Obama Supports Warrantless Searches

The Obama administration wants the FBI to be able to look at your Internet records without the inconvenience of respecting your 4th Amendment rights.

“You know, if I’d wanted Dick Cheney as president I would have just voted for him.” – Kevin Drum

The 4th Amendment’s requirement that “no Warrants shall issue, but upon probable cause, supported by Oath or affirmation, and particularly describing the place to be searched, and the persons or things to be seize” is really a nuisance, the Obama administration argues.

The Obama administration is seeking to make it easier for the FBI to compel companies to turn over records of an individual’s Internet activity without a court order if agents deem the information relevant to a terrorism or intelligence investigation.

The administration wants to add just four words — “electronic communication transactional records” — to a list of items that the law says the FBI may demand without a judge’s approval. Government lawyers say this category of information includes the addresses to which an Internet user sends e-mail; the times and dates e-mail was sent and received; and possibly a user’s browser history. It does not include, the lawyers hasten to point out, the “content” of e-mail or other Internet communication.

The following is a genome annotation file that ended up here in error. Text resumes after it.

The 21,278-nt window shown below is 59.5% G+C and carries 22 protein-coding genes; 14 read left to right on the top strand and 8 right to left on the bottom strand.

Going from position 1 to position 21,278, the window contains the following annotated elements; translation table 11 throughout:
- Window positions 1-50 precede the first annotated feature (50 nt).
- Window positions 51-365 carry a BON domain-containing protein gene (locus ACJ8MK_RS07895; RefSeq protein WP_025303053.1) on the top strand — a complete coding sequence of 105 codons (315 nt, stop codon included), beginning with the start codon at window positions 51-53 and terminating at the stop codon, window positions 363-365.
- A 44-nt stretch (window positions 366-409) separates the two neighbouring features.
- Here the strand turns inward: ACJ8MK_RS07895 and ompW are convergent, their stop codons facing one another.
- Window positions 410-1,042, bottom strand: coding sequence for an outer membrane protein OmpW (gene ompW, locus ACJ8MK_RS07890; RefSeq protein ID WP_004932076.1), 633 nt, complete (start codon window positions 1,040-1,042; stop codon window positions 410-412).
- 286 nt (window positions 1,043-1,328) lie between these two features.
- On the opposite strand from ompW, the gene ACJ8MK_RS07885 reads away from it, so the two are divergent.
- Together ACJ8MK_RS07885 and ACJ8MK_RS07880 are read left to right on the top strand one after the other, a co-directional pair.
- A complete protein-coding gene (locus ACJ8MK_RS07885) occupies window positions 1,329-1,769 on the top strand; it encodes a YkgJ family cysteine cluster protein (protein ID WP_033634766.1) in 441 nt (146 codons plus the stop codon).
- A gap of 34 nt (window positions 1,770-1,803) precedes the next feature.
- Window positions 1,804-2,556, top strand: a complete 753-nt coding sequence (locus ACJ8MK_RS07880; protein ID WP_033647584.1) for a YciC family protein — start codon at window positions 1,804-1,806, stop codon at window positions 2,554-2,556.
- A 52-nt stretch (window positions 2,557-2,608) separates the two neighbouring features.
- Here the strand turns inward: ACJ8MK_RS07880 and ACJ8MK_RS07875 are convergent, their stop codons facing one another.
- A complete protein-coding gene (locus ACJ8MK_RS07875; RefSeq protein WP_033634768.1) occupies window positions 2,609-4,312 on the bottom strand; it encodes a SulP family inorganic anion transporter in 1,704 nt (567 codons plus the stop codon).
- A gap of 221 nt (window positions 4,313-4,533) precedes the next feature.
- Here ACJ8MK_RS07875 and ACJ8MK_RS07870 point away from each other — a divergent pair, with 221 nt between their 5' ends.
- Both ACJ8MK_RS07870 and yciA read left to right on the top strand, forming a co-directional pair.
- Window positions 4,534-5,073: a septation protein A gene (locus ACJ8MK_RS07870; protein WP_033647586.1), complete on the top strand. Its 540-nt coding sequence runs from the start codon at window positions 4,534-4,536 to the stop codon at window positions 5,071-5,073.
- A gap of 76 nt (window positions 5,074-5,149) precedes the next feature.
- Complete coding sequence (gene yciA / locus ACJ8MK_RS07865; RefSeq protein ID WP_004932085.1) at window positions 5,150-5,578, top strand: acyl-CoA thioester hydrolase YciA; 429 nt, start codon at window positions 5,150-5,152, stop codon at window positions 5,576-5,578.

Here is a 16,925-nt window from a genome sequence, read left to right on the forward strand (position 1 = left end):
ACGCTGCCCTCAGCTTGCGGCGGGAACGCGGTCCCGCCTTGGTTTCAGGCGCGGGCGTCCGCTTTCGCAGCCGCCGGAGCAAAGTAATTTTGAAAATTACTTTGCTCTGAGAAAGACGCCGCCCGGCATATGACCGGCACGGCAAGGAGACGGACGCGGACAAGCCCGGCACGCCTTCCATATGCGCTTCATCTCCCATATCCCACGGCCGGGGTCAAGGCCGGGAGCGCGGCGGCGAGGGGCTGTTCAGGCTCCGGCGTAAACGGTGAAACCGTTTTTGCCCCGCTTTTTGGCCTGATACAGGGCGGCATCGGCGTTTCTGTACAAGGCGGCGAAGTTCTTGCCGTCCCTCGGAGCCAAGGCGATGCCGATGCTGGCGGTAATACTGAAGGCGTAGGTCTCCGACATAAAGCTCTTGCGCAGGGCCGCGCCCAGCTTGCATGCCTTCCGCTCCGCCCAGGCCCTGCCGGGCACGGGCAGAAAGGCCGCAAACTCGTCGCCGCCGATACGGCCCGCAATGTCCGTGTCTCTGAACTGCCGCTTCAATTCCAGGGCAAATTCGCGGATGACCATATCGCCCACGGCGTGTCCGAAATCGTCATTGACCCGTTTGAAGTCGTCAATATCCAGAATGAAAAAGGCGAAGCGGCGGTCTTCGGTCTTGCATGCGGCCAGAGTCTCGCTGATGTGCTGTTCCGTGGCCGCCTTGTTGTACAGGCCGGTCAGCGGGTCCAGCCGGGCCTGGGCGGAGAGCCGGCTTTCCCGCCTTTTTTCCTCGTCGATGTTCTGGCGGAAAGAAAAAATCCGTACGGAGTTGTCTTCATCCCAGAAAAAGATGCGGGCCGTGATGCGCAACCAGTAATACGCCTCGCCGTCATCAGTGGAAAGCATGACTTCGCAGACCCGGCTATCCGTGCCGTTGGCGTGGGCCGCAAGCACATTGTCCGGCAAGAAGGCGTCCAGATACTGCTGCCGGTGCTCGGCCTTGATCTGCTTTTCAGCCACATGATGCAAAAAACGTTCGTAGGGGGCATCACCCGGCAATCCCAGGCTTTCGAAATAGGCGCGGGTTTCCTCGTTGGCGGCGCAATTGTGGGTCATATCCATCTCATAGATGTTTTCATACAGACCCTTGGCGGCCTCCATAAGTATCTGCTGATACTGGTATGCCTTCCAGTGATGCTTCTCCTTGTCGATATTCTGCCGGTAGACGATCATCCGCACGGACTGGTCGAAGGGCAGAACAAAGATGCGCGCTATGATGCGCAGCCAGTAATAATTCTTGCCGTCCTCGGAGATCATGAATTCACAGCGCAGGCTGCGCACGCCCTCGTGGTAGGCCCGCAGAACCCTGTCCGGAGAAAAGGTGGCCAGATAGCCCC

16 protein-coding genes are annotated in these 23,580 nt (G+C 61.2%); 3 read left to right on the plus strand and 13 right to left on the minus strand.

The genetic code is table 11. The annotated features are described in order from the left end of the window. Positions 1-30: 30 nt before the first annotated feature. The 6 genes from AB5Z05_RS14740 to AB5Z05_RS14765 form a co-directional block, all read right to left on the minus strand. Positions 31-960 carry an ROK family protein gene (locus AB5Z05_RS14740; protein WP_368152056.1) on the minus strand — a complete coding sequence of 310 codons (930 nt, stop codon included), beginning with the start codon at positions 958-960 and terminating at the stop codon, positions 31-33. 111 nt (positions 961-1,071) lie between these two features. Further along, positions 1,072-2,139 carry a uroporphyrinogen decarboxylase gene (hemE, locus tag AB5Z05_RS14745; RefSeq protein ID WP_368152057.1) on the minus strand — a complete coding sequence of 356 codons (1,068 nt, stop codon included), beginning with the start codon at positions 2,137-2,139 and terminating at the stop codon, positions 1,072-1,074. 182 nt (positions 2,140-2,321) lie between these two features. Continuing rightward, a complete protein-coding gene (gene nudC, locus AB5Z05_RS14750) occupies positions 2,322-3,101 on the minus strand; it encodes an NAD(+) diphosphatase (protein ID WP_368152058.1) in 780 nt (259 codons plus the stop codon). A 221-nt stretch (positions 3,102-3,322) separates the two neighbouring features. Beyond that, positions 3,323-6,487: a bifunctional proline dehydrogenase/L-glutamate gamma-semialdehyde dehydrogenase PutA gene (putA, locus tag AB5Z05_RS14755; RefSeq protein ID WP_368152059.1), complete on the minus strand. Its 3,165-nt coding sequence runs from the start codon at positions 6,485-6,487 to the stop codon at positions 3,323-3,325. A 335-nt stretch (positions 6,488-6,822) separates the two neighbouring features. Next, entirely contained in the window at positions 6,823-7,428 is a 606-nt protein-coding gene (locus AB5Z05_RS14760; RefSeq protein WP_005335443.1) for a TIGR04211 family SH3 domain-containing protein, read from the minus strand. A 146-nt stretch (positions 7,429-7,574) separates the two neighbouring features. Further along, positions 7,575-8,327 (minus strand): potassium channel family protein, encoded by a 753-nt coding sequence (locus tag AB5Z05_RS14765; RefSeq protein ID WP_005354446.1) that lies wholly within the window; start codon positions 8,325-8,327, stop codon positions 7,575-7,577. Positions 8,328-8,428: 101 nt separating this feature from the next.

But what officials portray as a technical clarification designed to remedy a legal ambiguity strikes industry lawyers and privacy advocates as an expansion of the power the government wields through so-called national security letters. These missives, which can be issued by an FBI field office on its own authority, require the recipient to provide the requested information and to keep the request secret. They are the mechanism the government would use to obtain the electronic records.

[…]

The use of the national security letters to obtain personal data on Americans has prompted concern. The Justice Department issued 192,500 national security letters from 2003 to 2006, according to a 2008 inspector general report, which did not indicate how many were demands for Internet records. A 2007 IG report found numerous possible violations of FBI regulations, including the issuance of NSLs without having an approved investigation to justify the request. In two cases, the report found, agents used NSLs to request content information “not permitted by the [surveillance] statute.”